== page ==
23 posted on 07/02/2010 5:45:35 AM PDT by livius
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To: TSgt
Since you posted a few quotes:

Cardinal Ratzinger eliminated national bishops’ conferences, several of which, independent of Rome, had begun confronting the sexual abuse crisis and devising policies to address it in their countries.

When? How? It wasn't his area to do and as far as I know the bishops' conferences are all intact and quite frankly they can agree on things, but the conferences have no legal power within the chruch. The USCCB passed all the documentation in 1984 and, as each bishop has to deal with his own diocese, some dioceses got cleaned up and some didn't. Mine actually did. So this statement is iffy at best.

The Congregation for the Doctrine of the Faith, had actually been given authority over sexual abuse cases nearly 80 years earlier, but for the two decades Ratzinger was in charge of that office her never asserted that authority.

No source of documentation? It's my understanding that the authority, until 2001, was with the Congregation of Clergy unless the case involved the confessional and with the seal involved, it went to Doctrine of the Faith. For whatever reason, that was changed.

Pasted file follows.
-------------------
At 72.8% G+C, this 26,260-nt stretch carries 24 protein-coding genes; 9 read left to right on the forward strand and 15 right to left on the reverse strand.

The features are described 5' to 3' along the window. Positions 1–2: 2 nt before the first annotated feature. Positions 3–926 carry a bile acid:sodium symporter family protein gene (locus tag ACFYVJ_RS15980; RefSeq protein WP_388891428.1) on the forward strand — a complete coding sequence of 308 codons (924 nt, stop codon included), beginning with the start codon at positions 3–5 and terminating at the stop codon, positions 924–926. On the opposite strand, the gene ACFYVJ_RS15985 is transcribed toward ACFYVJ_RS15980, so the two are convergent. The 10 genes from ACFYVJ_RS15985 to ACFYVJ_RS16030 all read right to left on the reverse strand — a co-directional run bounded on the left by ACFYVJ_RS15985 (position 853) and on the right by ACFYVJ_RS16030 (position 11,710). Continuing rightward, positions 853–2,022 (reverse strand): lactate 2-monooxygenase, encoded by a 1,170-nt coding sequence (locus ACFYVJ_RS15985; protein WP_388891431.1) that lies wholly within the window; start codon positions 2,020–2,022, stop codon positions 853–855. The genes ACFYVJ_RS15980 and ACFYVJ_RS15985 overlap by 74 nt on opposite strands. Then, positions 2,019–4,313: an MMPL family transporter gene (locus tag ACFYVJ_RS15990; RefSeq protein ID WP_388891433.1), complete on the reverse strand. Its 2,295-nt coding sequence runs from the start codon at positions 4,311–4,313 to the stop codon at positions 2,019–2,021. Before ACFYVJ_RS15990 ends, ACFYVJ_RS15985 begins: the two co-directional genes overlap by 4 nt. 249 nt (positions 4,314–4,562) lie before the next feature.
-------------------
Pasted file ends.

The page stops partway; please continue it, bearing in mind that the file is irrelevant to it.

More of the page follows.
Throughout the ’80s and ’90s, bishops who sought to penalize and dismiss abusive priests were daunted by a bewildering bureaucratic and canonical legal process, with contradicting laws and overlapping jurisdictions in Rome.

??????? My archbishop sent priests to prison in those years and had no problem laicizing. This is a cop out if some bishop actually suggested it, say one of the media darlings that actually was relieved of command early.

This is the New York Times. When it comes to Catholicism, I wouldn't believe a word printed. Honestly, it looks like this is meant to stir up trouble. It's the July blinker on a much larger PR campaign. And having a degree in communications, it's not hard to see the pattern.

24 posted on 07/02/2010 5:45:49 AM PDT by Desdemona (One Havanese is never enough.)
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To: vladimir998

I believe the article gives Ratzinger more credit than his predecessor when it comes to the handling of abuse.

The issue is not so much with Ratzinger but the complex and confusing bureaucracy and associated laws in which the cases were handled or not handled.

With regard to shifting blame to the Vatican, isn’t that where church laws and policies are created and approved?

The American Bishops proposed norms which were initially rejected by the Vatican as an example.


25 posted on 07/02/2010 5:48:41 AM PDT by TSgt (We will always be prepared, so we may always be free. - Ronald Reagan)
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To: TSgt

You wrote:

“I believe the article gives Ratzinger more credit than his predecessor when it comes to the handling of abuse.”

It should.

“The issue is not so much with Ratzinger but the complex and confusing bureaucracy and associated laws in which the cases were handled or not handled.”

How exactly is taht an issue? The scandal broke in 2002. Only now the Times is printing an article like this? Do you se how you are being played here? The Times will come up with a different slant every few months to try and find an excuse as to why they should keep the drumbeat going against the Church which you and they hate so much.